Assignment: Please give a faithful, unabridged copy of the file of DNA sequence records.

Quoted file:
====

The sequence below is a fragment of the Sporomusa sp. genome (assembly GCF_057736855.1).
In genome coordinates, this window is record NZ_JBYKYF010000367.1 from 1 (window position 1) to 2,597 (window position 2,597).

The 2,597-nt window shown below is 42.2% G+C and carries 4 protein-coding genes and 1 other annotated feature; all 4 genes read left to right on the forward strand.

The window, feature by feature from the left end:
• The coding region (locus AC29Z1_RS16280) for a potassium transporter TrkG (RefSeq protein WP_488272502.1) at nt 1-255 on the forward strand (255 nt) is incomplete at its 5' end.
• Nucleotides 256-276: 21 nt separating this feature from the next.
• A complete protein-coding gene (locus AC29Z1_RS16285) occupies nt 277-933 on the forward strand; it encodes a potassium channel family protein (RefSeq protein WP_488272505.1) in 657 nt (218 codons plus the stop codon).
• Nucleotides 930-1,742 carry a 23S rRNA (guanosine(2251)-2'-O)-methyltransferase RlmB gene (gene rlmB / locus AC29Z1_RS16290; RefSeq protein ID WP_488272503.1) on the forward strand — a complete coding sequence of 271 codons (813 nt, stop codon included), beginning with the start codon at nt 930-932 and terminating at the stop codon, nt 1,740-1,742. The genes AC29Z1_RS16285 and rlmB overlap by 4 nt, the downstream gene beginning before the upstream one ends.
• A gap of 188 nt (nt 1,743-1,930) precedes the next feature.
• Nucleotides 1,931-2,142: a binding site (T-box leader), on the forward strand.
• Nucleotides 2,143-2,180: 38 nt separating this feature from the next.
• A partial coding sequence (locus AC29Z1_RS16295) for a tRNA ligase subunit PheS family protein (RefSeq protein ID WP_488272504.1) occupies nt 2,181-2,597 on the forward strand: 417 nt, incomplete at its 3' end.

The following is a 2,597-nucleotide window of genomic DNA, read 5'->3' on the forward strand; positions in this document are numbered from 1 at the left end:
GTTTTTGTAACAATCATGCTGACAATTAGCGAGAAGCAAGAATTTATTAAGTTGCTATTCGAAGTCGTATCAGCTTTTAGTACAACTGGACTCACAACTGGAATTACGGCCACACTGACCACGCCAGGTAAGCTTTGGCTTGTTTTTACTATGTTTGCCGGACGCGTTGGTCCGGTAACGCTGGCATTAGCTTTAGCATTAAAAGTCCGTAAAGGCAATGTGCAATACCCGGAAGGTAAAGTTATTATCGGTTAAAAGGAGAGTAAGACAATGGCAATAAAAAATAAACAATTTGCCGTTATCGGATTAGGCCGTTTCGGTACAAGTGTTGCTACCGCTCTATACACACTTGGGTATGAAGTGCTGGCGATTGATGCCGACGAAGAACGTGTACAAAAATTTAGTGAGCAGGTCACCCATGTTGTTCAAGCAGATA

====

The sequence below is a fragment of the Sporomusa sp. genome (assembly GCF_057736855.1).
In genome coordinates, this window is record NZ_JBYKYF010000367.1 from 1 (window position 1) to 2,597 (window position 2,597).

The 2,597-nt window shown below is 42.2% G+C and carries 4 protein-coding genes and 1 other annotated feature; all 4 genes read left to right on the forward strand.

The window, feature by feature from the left end:
• The coding region (locus AC29Z1_RS16280) for a potassium transporter TrkG (RefSeq protein WP_488272502.1) at nt 1-255 on the forward strand (255 nt) is incomplete at its 5' end.
• Nucleotides 256-276: 21 nt separating this feature from the next.
• A complete protein-coding gene (locus AC29Z1_RS16285) occupies nt 277-933 on the forward strand; it encodes a potassium channel family protein (RefSeq protein WP_488272505.1) in 657 nt (218 codons plus the stop codon).
• Nucleotides 930-1,742 carry a 23S rRNA (guanosine(2251)-2'-O)-methyltransferase RlmB gene (gene rlmB / locus AC29Z1_RS16290; RefSeq protein ID WP_488272503.1) on the forward strand — a complete coding sequence of 271 codons (813 nt, stop codon included), beginning with the start codon at nt 930-932 and terminating at the stop codon, nt 1,740-1,742. The genes AC29Z1_RS16285 and rlmB overlap by 4 nt, the downstream gene beginning before the upstream one ends.
• A gap of 188 nt (nt 1,743-1,930) precedes the next feature.
• Nucleotides 1,931-2,142: a binding site (T-box leader), on the forward strand.
• Nucleotides 2,143-2,180: 38 nt separating this feature from the next.
• A partial coding sequence (locus AC29Z1_RS16295) for a tRNA ligase subunit PheS family protein (RefSeq protein ID WP_488272504.1) occupies nt 2,181-2,597 on the forward strand: 417 nt, incomplete at its 3' end.

The following is a 2,597-nucleotide window of genomic DNA, read 5'->3' on the forward strand; positions in this document are numbered from 1 at the left end:
GTTTTTGTAACAATCATGCTGACAATTAGCGAGAAGCAAGAATTTATTAAGTTGCTATTCGAAGTCGTATCAGCTTTTAGTACAACTGGACTCACAACTGGAATTACGGCCACACTGACCACGCCAGGTAAGCTTTGGCTTGTTTTTACTATGTTTGCCGGACGCGTTGGTCCGGTAACGCTGGCATTAGCTTTAGCATTAAAAGTCCGTAAAGGCAATGTGCAATACCCGGAAGGTAAAGTTATTATCGGTTAAAAGGAGAGTAAGACAATGGCAATAAAAAATAAACAATTTGCCGTTATCGGATTAGGCCGTTTCGGTACAAGTGTTGCTACCGCTCTATACACACTTGGGTATGAAGTGCTGGCGATTGATGCCGACGAAGAACGTGTACAAAAATTTAGTGAGCAGGTCACCCATGTTGTTCAAGCAGATA